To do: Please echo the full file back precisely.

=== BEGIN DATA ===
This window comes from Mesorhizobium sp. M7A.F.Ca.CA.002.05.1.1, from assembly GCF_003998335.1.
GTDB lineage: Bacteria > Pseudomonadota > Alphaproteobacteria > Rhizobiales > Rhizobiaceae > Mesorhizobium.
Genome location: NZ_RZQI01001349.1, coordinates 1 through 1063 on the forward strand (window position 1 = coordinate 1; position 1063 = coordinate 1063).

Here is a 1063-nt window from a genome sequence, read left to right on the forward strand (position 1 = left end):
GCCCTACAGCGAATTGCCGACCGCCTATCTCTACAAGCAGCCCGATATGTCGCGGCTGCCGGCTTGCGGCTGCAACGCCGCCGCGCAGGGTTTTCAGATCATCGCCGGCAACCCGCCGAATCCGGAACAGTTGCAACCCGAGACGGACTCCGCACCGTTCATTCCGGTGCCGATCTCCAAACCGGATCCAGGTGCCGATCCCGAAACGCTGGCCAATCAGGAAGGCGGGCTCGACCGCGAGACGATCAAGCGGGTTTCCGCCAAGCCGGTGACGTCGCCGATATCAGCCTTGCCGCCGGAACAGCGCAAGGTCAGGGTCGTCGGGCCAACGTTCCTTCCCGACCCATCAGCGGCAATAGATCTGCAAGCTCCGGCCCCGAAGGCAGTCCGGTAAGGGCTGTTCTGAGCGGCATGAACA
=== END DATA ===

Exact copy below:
This window comes from Mesorhizobium sp. M7A.F.Ca.CA.002.05.1.1, from assembly GCF_003998335.1.
GTDB lineage: Bacteria > Pseudomonadota > Alphaproteobacteria > Rhizobiales > Rhizobiaceae > Mesorhizobium.
Genome location: NZ_RZQI01001349.1, coordinates 1 through 1063 on the forward strand (window position 1 = coordinate 1; position 1063 = coordinate 1063).

Here is a 1063-nt window from a genome sequence, read left to right on the forward strand (position 1 = left end):
GCCCTACAGCGAATTGCCGACCGCCTATCTCTACAAGCAGCCCGATATGTCGCGGCTGCCGGCTTGCGGCTGCAACGCCGCCGCGCAGGGTTTTCAGATCATCGCCGGCAACCCGCCGAATCCGGAACAGTTGCAACCCGAGACGGACTCCGCACCGTTCATTCCGGTGCCGATCTCCAAACCGGATCCAGGTGCCGATCCCGAAACGCTGGCCAATCAGGAAGGCGGGCTCGACCGCGAGACGATCAAGCGGGTTTCCGCCAAGCCGGTGACGTCGCCGATATCAGCCTTGCCGCCGGAACAGCGCAAGGTCAGGGTCGTCGGGCCAACGTTCCTTCCCGACCCATCAGCGGCAATAGATCTGCAAGCTCCGGCCCCGAAGGCAGTCCGGTAAGGGCTGTTCTGAGCGGCATGAACA